Role of planned tracheostomy in select pediatric patients following tongue hemangioma debulking surgery : Saudi Journal of Anaesthesia

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Role of planned tracheostomy in select pediatric patients following tongue hemangioma debulking surgery

Ravindran, Varshini; Sasikumar, Niranjan K.; Rajan, Sunil; Paul, Jerry

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Saudi Journal of Anaesthesia 17(2):p 302-304, Apr–Jun 2023. | DOI: 10.4103/sja.sja_666_22
  • Open


Hemangiomas along with lymphangiomas constitute 30% of oral cavity tumors in the pediatric population.[1] A 3-year-old girl child presented with swelling over the right side of the tongue since birth which was gradually increasing in size. There were no complaints of bleeding or airway obstruction. She was earlier treated with oral propranolol and multiple kenocort injections locally without any significant reduction in the size of the swelling. She was posted for debulking of the hemangioma. On examination, the tongue looked bulky and was protruding outside the oral cavity and the child was not able to close her mouth [Figure 1a]. The swelling was firm in consistency and was involving the right side of the tongue extending posteriorly. MRI imaging showed hemangioma involving the right buccal and masticator space with diffuse infiltration.

Figure 1:
(a) Hemangioma tongue protruding out of the oral cavity and (b) swollen tongue on postoperative day 1

The child was taken into theater and inhalation induction with 8% sevoflurane in oxygen was attempted. There was airway obstruction which was managed by pulling the tongue out and a mask was held over her face keeping the tongue pulled out. Once induced intravenous access was secured and glycopyrrolate was given. Laryngoscopy with C-MAC videolaryngoscope with tongue pulled out showed the glottis without difficulty. The trachea was then intubated nasally with 4.5-size cuffed Ring-Adair-Elwin endotracheal tube under videolaryngoscopic guidance. Fentanyl 2 mcg/kg and atracurium 0.5 mg/kg were given and anesthesia was maintained with isoflurane in an air-oxygen (1:1) mixture.

Hemangioma involving the anterior and lateral parts of the tongue was excised. Reshaping and recreating the tip of the tongue was performed. The posterior part of the tongue was untouched and there was adequate space without any obstruction. The debulked tongue remained inside the oral cavity at the end of surgery. Overnight ventilation and trial of extubation the next day were considered initially. But a decision for elective tracheostomy was made in view of anticipated postoperative swelling of the tongue, which if extended posteriorly, would make reintubation practically impossible. The child was tracheostomized with a 4.5 binova tube. Neuromuscular blockade was reversed and she was shifted to postoperative ICU on T piece.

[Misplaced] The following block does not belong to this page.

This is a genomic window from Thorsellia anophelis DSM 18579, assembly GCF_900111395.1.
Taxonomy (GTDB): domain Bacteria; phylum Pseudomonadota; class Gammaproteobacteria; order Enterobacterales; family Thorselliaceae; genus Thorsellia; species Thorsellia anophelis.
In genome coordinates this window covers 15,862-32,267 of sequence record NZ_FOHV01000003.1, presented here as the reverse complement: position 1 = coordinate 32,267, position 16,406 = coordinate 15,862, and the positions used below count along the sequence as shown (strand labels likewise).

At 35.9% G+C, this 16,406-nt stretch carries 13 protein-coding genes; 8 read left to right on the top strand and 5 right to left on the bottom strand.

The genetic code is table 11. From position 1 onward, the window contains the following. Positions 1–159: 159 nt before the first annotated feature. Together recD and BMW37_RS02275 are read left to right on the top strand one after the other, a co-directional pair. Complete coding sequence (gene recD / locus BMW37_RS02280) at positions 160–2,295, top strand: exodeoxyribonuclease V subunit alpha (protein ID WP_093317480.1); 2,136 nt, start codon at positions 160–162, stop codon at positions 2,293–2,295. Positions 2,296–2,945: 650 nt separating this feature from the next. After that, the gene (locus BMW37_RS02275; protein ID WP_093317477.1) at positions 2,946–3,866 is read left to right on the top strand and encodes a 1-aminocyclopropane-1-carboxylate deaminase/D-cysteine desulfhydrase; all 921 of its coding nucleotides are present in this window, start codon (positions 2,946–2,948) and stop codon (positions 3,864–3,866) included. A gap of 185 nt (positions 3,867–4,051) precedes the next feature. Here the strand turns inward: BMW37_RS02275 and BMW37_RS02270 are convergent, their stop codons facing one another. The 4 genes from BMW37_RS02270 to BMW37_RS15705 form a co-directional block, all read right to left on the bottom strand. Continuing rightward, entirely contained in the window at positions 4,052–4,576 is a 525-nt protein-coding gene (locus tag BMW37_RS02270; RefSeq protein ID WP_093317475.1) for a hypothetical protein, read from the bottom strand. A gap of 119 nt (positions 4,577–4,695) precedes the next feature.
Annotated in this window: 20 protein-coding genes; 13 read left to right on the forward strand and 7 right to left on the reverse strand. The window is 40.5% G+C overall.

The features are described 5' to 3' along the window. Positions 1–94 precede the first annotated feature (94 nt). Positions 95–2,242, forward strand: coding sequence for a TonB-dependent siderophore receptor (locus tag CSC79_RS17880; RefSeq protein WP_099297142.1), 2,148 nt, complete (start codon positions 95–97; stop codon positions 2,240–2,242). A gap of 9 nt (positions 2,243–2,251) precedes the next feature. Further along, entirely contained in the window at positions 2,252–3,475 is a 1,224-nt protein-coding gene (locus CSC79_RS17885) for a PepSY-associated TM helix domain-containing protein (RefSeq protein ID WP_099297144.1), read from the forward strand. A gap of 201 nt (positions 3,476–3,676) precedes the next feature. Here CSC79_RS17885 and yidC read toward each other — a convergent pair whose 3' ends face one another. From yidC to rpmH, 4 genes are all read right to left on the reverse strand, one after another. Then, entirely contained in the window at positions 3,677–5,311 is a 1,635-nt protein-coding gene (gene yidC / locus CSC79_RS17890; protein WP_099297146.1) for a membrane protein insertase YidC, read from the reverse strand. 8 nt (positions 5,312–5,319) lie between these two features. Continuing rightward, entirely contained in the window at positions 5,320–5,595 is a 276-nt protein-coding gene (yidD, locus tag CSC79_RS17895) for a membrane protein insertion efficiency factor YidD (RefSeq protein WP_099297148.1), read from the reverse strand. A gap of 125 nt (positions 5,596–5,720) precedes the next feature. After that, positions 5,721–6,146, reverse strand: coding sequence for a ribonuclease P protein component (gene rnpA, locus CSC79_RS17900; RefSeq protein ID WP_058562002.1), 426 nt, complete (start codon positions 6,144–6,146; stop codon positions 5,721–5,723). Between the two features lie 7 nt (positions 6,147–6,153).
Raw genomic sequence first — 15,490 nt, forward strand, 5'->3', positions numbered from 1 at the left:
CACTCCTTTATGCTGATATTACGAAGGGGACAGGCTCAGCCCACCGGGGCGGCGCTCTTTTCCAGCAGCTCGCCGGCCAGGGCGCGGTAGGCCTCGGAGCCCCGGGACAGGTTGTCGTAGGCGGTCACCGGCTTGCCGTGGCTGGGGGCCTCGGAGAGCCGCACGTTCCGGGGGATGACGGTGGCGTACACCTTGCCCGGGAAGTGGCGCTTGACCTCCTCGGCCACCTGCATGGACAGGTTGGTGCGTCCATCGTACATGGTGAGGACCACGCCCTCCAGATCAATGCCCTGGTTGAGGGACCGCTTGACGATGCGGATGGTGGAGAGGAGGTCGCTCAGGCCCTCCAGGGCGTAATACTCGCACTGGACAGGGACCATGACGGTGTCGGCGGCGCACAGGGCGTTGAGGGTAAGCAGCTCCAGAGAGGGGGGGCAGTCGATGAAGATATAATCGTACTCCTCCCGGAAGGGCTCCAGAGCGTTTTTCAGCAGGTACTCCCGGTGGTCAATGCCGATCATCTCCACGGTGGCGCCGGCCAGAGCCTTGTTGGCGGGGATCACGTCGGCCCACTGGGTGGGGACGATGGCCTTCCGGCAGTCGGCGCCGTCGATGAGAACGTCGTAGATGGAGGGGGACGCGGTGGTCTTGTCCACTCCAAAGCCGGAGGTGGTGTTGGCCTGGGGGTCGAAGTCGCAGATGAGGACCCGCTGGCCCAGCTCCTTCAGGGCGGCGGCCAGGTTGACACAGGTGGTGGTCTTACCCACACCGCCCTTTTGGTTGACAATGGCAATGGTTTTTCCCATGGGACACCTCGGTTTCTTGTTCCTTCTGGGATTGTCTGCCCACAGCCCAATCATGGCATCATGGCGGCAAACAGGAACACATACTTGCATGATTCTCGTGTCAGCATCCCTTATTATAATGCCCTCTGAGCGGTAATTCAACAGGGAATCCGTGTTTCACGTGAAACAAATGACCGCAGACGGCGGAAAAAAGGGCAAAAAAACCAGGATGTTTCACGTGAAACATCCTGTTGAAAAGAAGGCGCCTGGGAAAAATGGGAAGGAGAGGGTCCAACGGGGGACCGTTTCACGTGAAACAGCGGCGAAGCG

In the immediate postoperative period, the child was able to close her mouth. Gradually, tongue size increased, and over a few hours, swollen tongue occupied the entire oral cavity and protruded outside the mouth as well [Figure 1b]. Since the child was already tracheostomised, there was no airway compromise.

The gravest complication of macroglossia is airway compromise.[2] Maintenance of spontaneous ventilation during induction is crucial. Pulling out the tongue gives room for the laryngoscope to be passed behind the tongue and eases the passage of the endotracheal tube.[3] Following debulking of tongue hemangioma, postoperative swelling either due to edema or hematoma leading to airway compromise should be anticipated. The incidence of complications associated with tracheostomy is higher in children than in adults.[4] Although tracheostomy is mostly a life-saving procedure, late complications of pediatric tracheostomy like tracheal stenosis, tracheocutaneous fistula, tracheoesophageal fistula, and subglottic stenosis have significant morbidity.[5]

It is concluded that following tongue debulking surgery need of tracheostomy for maintaining the airway in the postoperative period should be carefully weighed against long-term complications and should be chosen if deemed lifesaving.

Declaration of patient consent

The authors certify that they have obtained all appropriate patient consent forms. In the form, the legal guardian has given his consent for images and other clinical information to be reported in the journal. The guardian understands that names and initials will not be published and due efforts will be made to conceal identity, but anonymity cannot be guaranteed.

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Conflicts of interest

There are no conflicts of interest.


1. Barrón-Peña A, Martínez-Borras MA, Benítez-Cárdenas O, Pozos-Guillén A, Garrocho-Rangel A. Management of the oral hemangiomas in infants and children: Scoping review Med Oral Patol Oral Cir Bucal. 2020;25:e252–61
2. Balaji SM, Balaji P. Large hemangioma of the tongue Indian J Dent Res. 2020;31:979–82
3. Hajipour A, Javid MJ, Saedi B. Airway management in a toddler with a giant hemangioma of the tongue Iran J Pediatr. 2012;22:551–4
4. Kremer B, Botos-Kremer AI, Schlondorff G. Indications, complications, and surgical techniques for pediatric tracheostomies — An update J Pediatr Surg. 2002;37:1556–62
5. Lubianca Neto JF, Castagno OC, Schuster AK. Complications of tracheostomy in children: A systematic review Braz J Otorhinolaryngol. 2020 S1808-8694 (20) 30247-0. doi: 10.1016/j.bjorl. 2020.12.006. Online ahead of print
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